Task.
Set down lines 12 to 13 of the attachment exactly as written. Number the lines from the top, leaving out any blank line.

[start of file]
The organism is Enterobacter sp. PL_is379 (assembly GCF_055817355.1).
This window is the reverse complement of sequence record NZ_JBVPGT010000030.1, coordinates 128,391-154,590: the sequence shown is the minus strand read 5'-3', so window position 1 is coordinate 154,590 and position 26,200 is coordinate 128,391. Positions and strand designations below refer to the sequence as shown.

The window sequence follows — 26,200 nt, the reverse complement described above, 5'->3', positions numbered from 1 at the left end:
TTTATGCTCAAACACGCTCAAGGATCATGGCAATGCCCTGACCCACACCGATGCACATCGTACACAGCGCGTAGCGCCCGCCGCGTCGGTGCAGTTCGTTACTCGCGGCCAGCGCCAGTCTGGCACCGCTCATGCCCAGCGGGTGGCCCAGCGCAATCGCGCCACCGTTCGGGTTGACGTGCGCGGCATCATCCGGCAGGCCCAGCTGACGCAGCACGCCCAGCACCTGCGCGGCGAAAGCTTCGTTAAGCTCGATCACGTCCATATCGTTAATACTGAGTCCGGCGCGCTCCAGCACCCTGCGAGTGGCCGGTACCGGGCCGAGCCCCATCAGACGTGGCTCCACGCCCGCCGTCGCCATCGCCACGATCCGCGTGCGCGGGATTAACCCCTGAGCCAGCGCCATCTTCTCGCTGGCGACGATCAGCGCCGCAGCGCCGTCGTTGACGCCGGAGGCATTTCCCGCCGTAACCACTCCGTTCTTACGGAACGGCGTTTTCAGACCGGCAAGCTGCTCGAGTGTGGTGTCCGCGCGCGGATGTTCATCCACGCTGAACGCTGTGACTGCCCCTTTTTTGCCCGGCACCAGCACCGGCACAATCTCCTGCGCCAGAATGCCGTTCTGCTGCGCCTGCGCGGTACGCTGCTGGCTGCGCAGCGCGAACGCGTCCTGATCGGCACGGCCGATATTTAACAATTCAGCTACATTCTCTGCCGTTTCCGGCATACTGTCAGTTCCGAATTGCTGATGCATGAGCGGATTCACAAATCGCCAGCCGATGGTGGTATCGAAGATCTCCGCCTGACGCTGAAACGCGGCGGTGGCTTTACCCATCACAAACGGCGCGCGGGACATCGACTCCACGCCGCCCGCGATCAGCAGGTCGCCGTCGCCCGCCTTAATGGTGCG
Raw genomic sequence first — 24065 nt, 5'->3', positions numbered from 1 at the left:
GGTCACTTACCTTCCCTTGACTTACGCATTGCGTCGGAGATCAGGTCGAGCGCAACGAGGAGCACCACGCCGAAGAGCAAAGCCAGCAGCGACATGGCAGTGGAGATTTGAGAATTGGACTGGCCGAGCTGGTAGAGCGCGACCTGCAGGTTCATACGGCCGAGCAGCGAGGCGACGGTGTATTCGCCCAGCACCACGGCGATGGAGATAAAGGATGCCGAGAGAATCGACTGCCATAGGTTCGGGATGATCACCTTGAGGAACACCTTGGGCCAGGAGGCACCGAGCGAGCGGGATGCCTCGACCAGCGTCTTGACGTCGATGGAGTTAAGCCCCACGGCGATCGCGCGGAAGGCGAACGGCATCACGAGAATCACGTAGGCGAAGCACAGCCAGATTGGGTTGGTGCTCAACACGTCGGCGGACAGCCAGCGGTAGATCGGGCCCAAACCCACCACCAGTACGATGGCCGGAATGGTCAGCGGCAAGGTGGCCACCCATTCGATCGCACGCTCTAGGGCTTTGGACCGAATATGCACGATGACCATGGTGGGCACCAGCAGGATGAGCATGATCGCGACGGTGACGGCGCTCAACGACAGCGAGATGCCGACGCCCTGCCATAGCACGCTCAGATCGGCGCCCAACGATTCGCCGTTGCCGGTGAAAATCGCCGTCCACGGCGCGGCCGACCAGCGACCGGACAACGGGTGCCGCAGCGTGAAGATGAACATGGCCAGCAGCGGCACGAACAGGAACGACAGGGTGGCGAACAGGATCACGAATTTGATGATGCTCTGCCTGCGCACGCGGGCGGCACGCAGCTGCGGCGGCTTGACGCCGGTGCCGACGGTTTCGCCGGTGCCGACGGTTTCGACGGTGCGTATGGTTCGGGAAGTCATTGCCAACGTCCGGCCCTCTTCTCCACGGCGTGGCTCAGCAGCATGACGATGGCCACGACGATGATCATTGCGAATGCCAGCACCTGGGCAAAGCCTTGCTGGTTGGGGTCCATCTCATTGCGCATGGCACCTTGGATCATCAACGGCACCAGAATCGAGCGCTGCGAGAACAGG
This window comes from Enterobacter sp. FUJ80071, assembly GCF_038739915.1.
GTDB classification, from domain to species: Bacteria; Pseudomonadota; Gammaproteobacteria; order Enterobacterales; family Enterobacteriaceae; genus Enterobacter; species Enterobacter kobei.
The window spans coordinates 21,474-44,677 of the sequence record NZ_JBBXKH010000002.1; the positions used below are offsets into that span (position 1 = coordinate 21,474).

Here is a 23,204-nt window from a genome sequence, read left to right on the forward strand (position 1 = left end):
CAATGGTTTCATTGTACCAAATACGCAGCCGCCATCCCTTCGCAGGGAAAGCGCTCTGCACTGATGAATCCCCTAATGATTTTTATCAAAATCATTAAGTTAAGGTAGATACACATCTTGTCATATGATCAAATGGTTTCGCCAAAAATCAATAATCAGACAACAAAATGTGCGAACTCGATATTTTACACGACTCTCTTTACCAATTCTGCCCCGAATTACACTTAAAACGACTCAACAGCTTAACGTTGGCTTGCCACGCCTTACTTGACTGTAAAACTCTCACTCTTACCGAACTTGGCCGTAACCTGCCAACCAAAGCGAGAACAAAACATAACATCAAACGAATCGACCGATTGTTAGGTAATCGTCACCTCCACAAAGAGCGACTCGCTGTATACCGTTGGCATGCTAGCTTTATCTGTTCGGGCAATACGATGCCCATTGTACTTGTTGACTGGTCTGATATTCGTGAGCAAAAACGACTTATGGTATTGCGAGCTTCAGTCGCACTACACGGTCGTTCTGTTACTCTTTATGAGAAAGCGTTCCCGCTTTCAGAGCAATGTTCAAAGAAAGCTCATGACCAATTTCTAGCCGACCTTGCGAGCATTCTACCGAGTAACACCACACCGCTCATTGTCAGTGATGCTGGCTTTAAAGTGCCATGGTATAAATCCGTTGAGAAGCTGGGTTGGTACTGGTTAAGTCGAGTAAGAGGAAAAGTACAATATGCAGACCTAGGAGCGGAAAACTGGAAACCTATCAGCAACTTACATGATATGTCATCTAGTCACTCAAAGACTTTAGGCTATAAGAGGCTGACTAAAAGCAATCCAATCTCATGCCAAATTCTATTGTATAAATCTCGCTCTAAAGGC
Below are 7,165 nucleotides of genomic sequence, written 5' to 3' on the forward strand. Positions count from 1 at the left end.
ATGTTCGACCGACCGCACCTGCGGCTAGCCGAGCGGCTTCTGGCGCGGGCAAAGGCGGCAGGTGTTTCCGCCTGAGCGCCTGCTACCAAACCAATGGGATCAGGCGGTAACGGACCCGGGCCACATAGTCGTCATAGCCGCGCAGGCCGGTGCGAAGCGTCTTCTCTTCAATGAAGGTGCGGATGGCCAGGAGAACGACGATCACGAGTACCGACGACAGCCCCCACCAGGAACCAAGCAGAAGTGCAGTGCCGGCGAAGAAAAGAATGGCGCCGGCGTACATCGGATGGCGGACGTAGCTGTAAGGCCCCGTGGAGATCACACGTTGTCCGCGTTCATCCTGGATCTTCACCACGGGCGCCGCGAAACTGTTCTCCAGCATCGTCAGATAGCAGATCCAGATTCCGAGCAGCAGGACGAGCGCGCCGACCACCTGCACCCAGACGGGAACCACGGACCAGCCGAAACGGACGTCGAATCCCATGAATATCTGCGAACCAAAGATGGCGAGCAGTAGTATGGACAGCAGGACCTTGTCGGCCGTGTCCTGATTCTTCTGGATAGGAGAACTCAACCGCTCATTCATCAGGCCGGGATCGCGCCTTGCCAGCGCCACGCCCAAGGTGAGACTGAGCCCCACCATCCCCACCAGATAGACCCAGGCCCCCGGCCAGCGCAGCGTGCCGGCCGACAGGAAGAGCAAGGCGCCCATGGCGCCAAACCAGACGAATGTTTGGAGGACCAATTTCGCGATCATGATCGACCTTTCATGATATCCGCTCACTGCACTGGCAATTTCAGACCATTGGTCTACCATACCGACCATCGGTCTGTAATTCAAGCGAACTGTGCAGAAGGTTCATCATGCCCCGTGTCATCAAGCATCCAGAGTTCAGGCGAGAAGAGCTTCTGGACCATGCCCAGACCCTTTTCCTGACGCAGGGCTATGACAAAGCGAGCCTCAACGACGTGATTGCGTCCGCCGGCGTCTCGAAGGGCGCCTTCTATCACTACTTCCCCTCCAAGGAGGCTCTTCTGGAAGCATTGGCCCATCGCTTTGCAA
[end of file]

Below are 7,165 nucleotides of genomic sequence, written 5' to 3' on the forward strand. Positions count from 1 at the left end.
ATGTTCGACCGACCGCACCTGCGGCTAGCCGAGCGGCTTCTGGCGCGGGCAAAGGCGGCAGGTGTTTCCGCCTGAGCGCCTGCTACCAAACCAATGGGATCAGGCGGTAACGGACCCGGGCCACATAGTCGTCATAGCCGCGCAGGCCGGTGCGAAGCGTCTTCTCTTCAATGAAGGTGCGGATGGCCAGGAGAACGACGATCACGAGTACCGACGACAGCCCCCACCAGGAACCAAGCAGAAGTGCAGTGCCGGCGAAGAAAAGAATGGCGCCGGCGTACATCGGATGGCGGACGTAGCTGTAAGGCCCCGTGGAGATCACACGTTGTCCGCGTTCATCCTGGATCTTCACCACGGGCGCCGCGAAACTGTTCTCCAGCATCGTCAGATAGCAGATCCAGATTCCGAGCAGCAGGACGAGCGCGCCGACCACCTGCACCCAGACGGGAACCACGGACCAGCCGAAACGGACGTCGAATCCCATGAATATCTGCGAACCAAAGATGGCGAGCAGTAGTATGGACAGCAGGACCTTGTCGGCCGTGTCCTGATTCTTCTGGATAGGAGAACTCAACCGCTCATTCATCAGGCCGGGATCGCGCCTTGCCAGCGCCACGCCCAAGGTGAGACTGAGCCCCACCATCCCCACCAGATAGACCCAGGCCCCCGGCCAGCGCAGCGTGCCGGCCGACAGGAAGAGCAAGGCGCCCATGGCGCCAAACCAGACGAATGTTTGGAGGACCAATTTCGCGATCATGATCGACCTTTCATGATATCCGCTCACTGCACTGGCAATTTCAGACCATTGGTCTACCATACCGACCATCGGTCTGTAATTCAAGCGAACTGTGCAGAAGGTTCATCATGCCCCGTGTCATCAAGCATCCAGAGTTCAGGCGAGAAGAGCTTCTGGACCATGCCCAGACCCTTTTCCTGACGCAGGGCTATGACAAAGCGAGCCTCAACGACGTGATTGCGTCCGCCGGCGTCTCGAAGGGCGCCTTCTATCACTACTTCCCCTCCAAGGAGGCTCTTCTGGAAGCATTGGCCCATCGCTTTGCAA